An EU investigation into the energy sector inquiry has confirmed that serious problems exist in the operation of the market in its preliminary report.

EU Commissioner Neelie Kroes said: “We will act decisively to remedy the serious malfunctions identified on the energy market in order to uphold the interests of European consumers and industry and to help Europe become more competitive.”

The report confirmed five main areas of electricity and gas market malfunctioning, including a high level of concentration of the pre-liberalisation period, creating scope for incumbent operators to raise prices in the wholesale market. Consumers are also denied choice due to the difficulties for new suppliers to enter markets with insufficient separation of infrastructure and supply functions also preventing new entrants from reaching the final consumer. In addition, there is no significant cross-border competition with new gas entrants unable to secure transit capacity on key routes and integration in electricity hampered by insufficient inter-connector capacity and long-term capacity reservations.

A lack of transparency is also found to benefit incumbents and undermine new entrants with prices often not determined on the basis of effective competition, the report finds.

The Commission intends to pursue investigations into possible violations of EC rules on restrictive business practices and abuses of dominant positions in areas such as long-term downstream contracts and restricted access to capacity on gas pipelines, gas storage and on gas and electricity interconnectors between Member States.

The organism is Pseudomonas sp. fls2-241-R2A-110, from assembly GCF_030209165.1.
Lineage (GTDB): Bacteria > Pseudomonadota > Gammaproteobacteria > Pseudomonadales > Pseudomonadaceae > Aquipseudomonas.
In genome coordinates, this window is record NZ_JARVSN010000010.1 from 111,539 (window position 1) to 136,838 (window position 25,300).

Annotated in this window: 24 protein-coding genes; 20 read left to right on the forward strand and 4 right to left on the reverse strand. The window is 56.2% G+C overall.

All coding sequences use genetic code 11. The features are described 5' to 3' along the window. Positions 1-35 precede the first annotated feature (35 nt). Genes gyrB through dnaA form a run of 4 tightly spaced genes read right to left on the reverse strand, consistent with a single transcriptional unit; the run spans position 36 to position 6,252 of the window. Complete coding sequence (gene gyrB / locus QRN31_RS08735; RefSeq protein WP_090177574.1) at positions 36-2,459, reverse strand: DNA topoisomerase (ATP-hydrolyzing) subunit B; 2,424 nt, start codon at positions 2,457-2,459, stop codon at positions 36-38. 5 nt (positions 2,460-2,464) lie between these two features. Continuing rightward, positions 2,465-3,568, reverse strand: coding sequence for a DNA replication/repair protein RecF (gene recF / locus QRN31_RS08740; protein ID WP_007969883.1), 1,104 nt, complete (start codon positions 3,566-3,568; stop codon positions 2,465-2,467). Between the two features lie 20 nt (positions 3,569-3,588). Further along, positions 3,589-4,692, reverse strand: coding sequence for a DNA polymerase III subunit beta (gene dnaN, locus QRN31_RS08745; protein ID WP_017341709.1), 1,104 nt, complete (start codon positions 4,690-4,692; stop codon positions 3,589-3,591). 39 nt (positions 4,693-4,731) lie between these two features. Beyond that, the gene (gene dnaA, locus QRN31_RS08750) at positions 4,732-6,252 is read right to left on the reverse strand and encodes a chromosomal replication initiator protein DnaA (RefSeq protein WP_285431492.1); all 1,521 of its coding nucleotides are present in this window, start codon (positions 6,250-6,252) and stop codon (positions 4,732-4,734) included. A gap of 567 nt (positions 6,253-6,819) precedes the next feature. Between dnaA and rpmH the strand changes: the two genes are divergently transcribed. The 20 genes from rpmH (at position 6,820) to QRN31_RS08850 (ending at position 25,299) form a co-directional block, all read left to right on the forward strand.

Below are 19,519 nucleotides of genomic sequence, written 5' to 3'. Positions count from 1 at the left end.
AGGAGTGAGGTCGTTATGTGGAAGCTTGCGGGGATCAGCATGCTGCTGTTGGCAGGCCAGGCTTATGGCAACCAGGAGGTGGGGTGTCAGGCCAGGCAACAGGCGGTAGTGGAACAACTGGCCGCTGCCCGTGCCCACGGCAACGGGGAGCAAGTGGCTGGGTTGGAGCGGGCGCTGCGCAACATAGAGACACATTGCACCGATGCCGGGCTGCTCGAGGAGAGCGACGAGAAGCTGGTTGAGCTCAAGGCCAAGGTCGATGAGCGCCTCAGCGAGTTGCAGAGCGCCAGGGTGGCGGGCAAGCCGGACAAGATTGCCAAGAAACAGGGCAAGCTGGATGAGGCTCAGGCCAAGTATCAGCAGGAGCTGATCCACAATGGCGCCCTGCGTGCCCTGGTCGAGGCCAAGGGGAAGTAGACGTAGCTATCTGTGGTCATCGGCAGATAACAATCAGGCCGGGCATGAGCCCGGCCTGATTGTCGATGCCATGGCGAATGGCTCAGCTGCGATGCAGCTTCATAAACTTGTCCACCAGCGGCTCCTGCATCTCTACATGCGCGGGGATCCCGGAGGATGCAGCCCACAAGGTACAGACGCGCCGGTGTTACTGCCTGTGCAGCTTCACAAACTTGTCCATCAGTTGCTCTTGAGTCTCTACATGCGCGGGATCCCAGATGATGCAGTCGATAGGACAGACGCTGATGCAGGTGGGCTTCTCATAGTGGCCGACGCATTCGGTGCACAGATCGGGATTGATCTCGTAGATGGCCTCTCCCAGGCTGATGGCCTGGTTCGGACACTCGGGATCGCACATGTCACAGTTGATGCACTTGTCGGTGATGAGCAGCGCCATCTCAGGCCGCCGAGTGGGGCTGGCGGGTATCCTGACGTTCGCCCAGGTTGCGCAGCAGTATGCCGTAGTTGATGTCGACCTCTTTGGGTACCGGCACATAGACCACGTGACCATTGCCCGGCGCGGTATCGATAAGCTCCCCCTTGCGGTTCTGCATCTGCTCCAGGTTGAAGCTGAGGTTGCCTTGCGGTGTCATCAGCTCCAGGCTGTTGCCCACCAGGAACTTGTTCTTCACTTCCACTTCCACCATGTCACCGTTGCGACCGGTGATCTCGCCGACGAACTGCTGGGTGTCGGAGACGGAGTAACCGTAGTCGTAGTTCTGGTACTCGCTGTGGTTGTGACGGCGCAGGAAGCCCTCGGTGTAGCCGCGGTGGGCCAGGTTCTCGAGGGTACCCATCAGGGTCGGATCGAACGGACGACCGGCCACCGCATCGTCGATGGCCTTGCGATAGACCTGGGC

The energy sector inquiry was launched in June 2005.

EU Energy Commissioner, Andris Piebalgs, said: “A more focused European energy policy will be the object of the Green Paper to be adopted by the Commission in March this year. We need to guarantee that the freedom of EU citizens to choose energy suppliers is real and not just a “paper” choice in 2007. To ensure this the Commission intends to concentrate on a number of areas, including the adequacy of the unbundling measures taken by Member States, the compatibility of certain public service obligations with EU rules, and the need to ensure significant developments in view of increasing the interconnection levels between Member States.

British energy regulator Ofgem, faced with significant price increases and concerns over security of supply, welcomed the European Commission’s (EC) determination to create a competitive European energy market.

The Commission’s final report is expected later in the year.